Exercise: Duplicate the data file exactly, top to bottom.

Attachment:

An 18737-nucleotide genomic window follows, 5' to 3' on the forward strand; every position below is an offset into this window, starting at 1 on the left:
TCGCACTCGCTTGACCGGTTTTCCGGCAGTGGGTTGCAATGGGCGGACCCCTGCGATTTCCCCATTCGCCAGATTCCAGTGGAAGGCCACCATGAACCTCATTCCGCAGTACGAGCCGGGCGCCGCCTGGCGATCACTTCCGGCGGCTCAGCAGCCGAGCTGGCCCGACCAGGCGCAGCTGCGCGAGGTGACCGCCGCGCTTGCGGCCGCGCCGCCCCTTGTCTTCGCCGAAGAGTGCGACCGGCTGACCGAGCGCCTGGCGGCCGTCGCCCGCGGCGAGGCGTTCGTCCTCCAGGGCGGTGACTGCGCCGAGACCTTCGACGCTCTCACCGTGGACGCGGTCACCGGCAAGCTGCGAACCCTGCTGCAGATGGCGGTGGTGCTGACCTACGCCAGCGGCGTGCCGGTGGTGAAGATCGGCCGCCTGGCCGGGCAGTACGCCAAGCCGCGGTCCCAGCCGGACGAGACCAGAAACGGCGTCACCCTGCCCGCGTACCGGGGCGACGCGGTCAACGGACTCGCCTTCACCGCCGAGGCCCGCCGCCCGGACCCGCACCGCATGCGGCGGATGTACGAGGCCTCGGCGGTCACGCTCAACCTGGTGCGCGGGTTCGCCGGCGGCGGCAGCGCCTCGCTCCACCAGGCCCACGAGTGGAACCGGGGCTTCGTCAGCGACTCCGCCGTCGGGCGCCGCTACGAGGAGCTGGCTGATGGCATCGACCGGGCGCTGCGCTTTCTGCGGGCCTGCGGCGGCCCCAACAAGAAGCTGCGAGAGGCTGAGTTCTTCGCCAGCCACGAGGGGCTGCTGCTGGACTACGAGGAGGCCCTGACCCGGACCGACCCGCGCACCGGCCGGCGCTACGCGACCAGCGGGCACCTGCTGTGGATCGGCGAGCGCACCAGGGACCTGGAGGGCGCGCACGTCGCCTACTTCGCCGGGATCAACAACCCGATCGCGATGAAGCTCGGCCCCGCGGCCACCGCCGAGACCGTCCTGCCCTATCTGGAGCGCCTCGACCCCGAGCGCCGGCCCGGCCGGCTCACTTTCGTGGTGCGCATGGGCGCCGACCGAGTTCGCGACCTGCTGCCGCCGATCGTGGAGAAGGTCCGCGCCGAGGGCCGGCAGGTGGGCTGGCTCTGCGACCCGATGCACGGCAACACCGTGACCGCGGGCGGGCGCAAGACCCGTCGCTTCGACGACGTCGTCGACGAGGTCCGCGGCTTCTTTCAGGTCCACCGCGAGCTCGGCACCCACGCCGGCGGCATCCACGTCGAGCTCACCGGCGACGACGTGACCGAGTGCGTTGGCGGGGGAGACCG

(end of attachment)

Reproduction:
An 18737-nucleotide genomic window follows, 5' to 3' on the forward strand; every position below is an offset into this window, starting at 1 on the left:
TCGCACTCGCTTGACCGGTTTTCCGGCAGTGGGTTGCAATGGGCGGACCCCTGCGATTTCCCCATTCGCCAGATTCCAGTGGAAGGCCACCATGAACCTCATTCCGCAGTACGAGCCGGGCGCCGCCTGGCGATCACTTCCGGCGGCTCAGCAGCCGAGCTGGCCCGACCAGGCGCAGCTGCGCGAGGTGACCGCCGCGCTTGCGGCCGCGCCGCCCCTTGTCTTCGCCGAAGAGTGCGACCGGCTGACCGAGCGCCTGGCGGCCGTCGCCCGCGGCGAGGCGTTCGTCCTCCAGGGCGGTGACTGCGCCGAGACCTTCGACGCTCTCACCGTGGACGCGGTCACCGGCAAGCTGCGAACCCTGCTGCAGATGGCGGTGGTGCTGACCTACGCCAGCGGCGTGCCGGTGGTGAAGATCGGCCGCCTGGCCGGGCAGTACGCCAAGCCGCGGTCCCAGCCGGACGAGACCAGAAACGGCGTCACCCTGCCCGCGTACCGGGGCGACGCGGTCAACGGACTCGCCTTCACCGCCGAGGCCCGCCGCCCGGACCCGCACCGCATGCGGCGGATGTACGAGGCCTCGGCGGTCACGCTCAACCTGGTGCGCGGGTTCGCCGGCGGCGGCAGCGCCTCGCTCCACCAGGCCCACGAGTGGAACCGGGGCTTCGTCAGCGACTCCGCCGTCGGGCGCCGCTACGAGGAGCTGGCTGATGGCATCGACCGGGCGCTGCGCTTTCTGCGGGCCTGCGGCGGCCCCAACAAGAAGCTGCGAGAGGCTGAGTTCTTCGCCAGCCACGAGGGGCTGCTGCTGGACTACGAGGAGGCCCTGACCCGGACCGACCCGCGCACCGGCCGGCGCTACGCGACCAGCGGGCACCTGCTGTGGATCGGCGAGCGCACCAGGGACCTGGAGGGCGCGCACGTCGCCTACTTCGCCGGGATCAACAACCCGATCGCGATGAAGCTCGGCCCCGCGGCCACCGCCGAGACCGTCCTGCCCTATCTGGAGCGCCTCGACCCCGAGCGCCGGCCCGGCCGGCTCACTTTCGTGGTGCGCATGGGCGCCGACCGAGTTCGCGACCTGCTGCCGCCGATCGTGGAGAAGGTCCGCGCCGAGGGCCGGCAGGTGGGCTGGCTCTGCGACCCGATGCACGGCAACACCGTGACCGCGGGCGGGCGCAAGACCCGTCGCTTCGACGACGTCGTCGACGAGGTCCGCGGCTTCTTTCAGGTCCACCGCGAGCTCGGCACCCACGCCGGCGGCATCCACGTCGAGCTCACCGGCGACGACGTGACCGAGTGCGTTGGCGGGGGAGACCG